Much like the Hollywood studios during the Golden Age, Houston theaters have their own particular style, a uniqueness all their own.
When Main Street performs a Noel Coward comedy, it will be presented iced cold, brittle and bracing. Catastrophic has a patent on its in-house iconoclastic playwright Mickle Maher; no other company serves him so well. When not revving up a world premiere, the Alley dusts off masterpieces by Arthur Miller or Eugene O'Neill with deep-dish, gleaming polish. For a searing look into Ibsen, Chekhov, or Shaw, who's more in tune than Classical?
But the Ensemble has a lock on August Wilson and his “American Century Cycle,” that ten-play epic exploration, dissection, haunting reverie and gut-punch of the black experience. There's nothing like it in the canon. The Ensemble mines Wilson as if surveying an archaeological dig, boring deep, examining every layer and shard. They find gold.
Set in 1927 at a Chicago recording studio and chronologically the third in the monumental series, Ma Rainey's Black Bottom is music transformed to drama. There are riffs, improvs, even arias for the characters. It's fluid and melodious, filled with grace notes and plenty of swing. It's a history of the blues in two acts. Every Wilson play is replete with internal elegance – his vernacular dialogue sounds timeless, like Mozart. If you want dissonance, just wait. A master craftsman, Wilson knows exactly when to turn up the heat, when to shock, when it's time for trumpets and tympani. Black Bottom is a scorcher of a play, and Ensemble's production, under ace director Eileen Morris, is a signature event of this theater season.
On the surface, Black Bottom's all music. Diva Rainey (Roenia Thompson), one of the first black singers to have a recording contract, is cutting a new series of songs for Paramount. Heralded as ”the mother of the blues,” she has undeniable star power but what does that get her? She's demanding – she won't sing unless she has a Coca-Cola – and throws her weight around the only way she knows. She brooks no interference from her loyal band members, even when prodigious trumpeter Levee (the phenomenal Timothy Eric) writes a hotter arrangement of her standard, “Black Bottom.” She's used by the white producer for her voice alone and is fully aware that she rules only when she's inside the studio. Outside, she can't even hail a cab or stay in a respectable hotel. “As soon as they get my voice down on them recording machines, then it’s just like if I’d be some whore and they roll over and put their pants on.”
“Just some dog in the alley.” That, of course, is Wilson's subtext. He weaves black identity within ambition within struggle. How can you be yourself when your voice – your soul, your history – is appropriated and there's nothing you can do about it? The four musicians spell out the problems.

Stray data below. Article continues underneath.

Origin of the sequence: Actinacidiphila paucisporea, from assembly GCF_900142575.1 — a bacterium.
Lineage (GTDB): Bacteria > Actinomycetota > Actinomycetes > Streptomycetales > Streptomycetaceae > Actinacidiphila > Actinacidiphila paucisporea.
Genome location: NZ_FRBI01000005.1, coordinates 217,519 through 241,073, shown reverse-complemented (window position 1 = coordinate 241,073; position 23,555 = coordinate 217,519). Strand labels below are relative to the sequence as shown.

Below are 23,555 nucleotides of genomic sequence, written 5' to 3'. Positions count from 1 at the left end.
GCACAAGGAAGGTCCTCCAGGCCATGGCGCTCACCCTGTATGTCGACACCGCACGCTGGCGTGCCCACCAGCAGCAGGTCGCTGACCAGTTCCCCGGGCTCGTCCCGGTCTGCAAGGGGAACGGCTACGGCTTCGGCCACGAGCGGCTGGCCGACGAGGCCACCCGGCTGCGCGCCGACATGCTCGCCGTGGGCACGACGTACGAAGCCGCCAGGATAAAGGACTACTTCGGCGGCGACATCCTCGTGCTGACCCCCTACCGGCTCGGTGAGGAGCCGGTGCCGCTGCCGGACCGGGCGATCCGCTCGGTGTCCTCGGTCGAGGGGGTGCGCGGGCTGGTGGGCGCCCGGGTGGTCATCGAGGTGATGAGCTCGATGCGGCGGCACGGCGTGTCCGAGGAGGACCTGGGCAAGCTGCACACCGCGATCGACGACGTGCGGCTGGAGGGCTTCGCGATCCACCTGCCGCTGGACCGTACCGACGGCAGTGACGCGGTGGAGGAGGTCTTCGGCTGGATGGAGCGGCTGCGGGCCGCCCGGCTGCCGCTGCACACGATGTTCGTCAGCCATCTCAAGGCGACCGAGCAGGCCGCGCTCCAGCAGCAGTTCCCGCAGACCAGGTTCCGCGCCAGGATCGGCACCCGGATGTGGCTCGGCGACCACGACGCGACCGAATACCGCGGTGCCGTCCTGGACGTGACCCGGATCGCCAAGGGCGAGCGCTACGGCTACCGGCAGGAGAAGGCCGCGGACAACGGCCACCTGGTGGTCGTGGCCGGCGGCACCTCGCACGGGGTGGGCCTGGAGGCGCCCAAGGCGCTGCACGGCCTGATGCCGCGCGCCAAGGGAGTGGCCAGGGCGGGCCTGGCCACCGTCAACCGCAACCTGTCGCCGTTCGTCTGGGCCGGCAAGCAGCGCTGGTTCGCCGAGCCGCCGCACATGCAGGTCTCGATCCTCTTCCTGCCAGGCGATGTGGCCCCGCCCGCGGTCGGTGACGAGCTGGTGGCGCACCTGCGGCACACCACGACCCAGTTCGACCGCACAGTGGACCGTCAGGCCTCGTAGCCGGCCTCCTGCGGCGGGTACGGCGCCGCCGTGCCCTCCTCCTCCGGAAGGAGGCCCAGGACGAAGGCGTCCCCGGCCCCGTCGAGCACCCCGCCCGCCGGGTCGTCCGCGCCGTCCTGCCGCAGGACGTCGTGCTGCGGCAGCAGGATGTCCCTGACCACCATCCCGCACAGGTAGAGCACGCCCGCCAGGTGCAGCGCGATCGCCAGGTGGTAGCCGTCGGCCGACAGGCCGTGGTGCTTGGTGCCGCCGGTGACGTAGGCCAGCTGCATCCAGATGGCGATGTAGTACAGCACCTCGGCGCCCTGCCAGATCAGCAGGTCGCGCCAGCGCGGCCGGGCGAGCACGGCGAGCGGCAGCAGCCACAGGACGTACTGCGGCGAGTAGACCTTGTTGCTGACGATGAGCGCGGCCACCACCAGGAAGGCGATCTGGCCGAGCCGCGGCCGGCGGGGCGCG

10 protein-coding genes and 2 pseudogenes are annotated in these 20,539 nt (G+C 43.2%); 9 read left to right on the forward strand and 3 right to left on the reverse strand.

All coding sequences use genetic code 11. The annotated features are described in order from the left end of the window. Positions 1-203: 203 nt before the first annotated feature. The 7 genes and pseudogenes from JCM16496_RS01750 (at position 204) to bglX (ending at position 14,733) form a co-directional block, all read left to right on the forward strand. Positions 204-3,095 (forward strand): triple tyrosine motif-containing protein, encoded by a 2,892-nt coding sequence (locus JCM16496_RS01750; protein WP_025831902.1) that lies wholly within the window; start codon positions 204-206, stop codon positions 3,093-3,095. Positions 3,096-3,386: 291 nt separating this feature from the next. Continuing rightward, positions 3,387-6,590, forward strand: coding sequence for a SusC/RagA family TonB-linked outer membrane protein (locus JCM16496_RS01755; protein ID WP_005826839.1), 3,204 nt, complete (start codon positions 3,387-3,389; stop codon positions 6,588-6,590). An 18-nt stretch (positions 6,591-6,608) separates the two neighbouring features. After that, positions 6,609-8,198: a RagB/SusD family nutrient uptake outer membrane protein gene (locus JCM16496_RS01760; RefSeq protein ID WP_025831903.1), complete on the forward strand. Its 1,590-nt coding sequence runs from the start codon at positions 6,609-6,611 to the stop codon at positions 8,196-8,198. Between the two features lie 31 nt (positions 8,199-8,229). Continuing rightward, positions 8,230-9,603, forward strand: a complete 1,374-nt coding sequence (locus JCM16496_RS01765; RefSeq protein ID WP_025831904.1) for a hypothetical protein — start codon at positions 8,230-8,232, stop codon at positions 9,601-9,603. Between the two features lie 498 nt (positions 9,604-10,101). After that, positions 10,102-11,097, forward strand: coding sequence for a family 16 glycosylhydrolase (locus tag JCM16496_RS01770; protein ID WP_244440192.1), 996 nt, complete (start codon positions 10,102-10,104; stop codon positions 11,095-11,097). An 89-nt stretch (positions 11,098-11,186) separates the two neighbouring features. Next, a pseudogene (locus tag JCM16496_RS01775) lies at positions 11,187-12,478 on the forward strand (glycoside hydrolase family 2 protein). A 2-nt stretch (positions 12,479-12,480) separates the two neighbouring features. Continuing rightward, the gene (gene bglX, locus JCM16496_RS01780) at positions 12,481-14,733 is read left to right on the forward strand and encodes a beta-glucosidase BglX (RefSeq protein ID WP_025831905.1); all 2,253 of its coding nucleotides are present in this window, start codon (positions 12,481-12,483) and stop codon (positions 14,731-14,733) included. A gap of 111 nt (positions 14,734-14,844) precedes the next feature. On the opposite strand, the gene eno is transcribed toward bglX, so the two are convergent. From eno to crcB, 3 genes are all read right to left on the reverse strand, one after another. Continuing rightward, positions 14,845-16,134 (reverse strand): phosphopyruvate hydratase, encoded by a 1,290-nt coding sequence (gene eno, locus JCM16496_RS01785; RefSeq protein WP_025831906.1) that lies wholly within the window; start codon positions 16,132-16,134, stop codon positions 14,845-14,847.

Young Levee, the new face of jazz, has the dream and the talent, but he's a hothead haunted by past family horrors, a spring too tightly wound to listen to the wisdom of his elders. Rebelling against the “jugband” music he's forced to perform, he's got all the answers but no time to waste. He wants his recognition now. Eric turns Levee into jive-ass motormouth, full of quicksilver and danger. You watch him every moment. He's keen as a knife blade, yet tensely vulnerable, as if born in the wrong decade. The play is his, and his ultimate tragedy is universal and shocking.
Pianist Toledo (the miraculously smooth Wayne DeHart, a certifiable Houston theater treasure) is Ur-Wilson, the illiterate philosopher king. His satiric bits on “African conceptualization” and “left-overs” radiate with Wilson's particular take on black humanity. He is the play's rational seer. Like Ma, he, too, understands how they all fit uncomfortably into the white man's worldview. He can look forward, but like mythic Cassandra, no one believes him. While rolling reefers, trombonist Cutler (Wilbert Williams, sublimely adept at Wilson's poetry and fire) relies on deep faith for his survival. I'll play whatever Ma wants, he says bluntly, just show me the money. Slapping the bass is Slow Drag (Jason Carmichael), who's content to keep peace among the guys, as long as the gigs keep him close to the ladies.
Among the others: slimy producer Sturdyvant (John Stevens), who uses black talent as financial stepping stone; Dussie Mae (Callina Anderson), Ma's opportunistic much-younger lover who's in it for the clothes and a quickie from smooth operator Levee, though she's not particularly fleshed out as a character; and Ma's stuttering nephew Sylvester (Anthony August), used as pawn by Ma during one of her power plays in the studio.
Accommodator, agitator, appeaser, wily saint, vocal angel, exceptional musician – all are iconic faces in Wilson's mesmerizing world. Of all playwrights, Wilson may be the most Shakespearean. He imbues his flawed people with extraordinary poetry, as if from the gods, yet keeps them grounded to a suspended reality only theater can depict.
Bar none, August Wilson is a master. His plays are uniquely his own, uniquely black, uniquely American, and, quintessentially, the most human. Always the most human. Ma Rainey's Black Bottom is raw, ethereal, provoking, comic, horrifying. Isn't this what a play's supposed to be?
Ma Rainey's Black Bottom continues at 7:30 p.m. Thursdays; 8 p.m. Fridays; 2 p.m. and 8 p.m. Saturdays; 3 p.m. Sundays. Through June 3. Ensemble Theatre, 3535 Main. For information, call 713-520-0055 or visit ensemblehouston.com. $30-$44.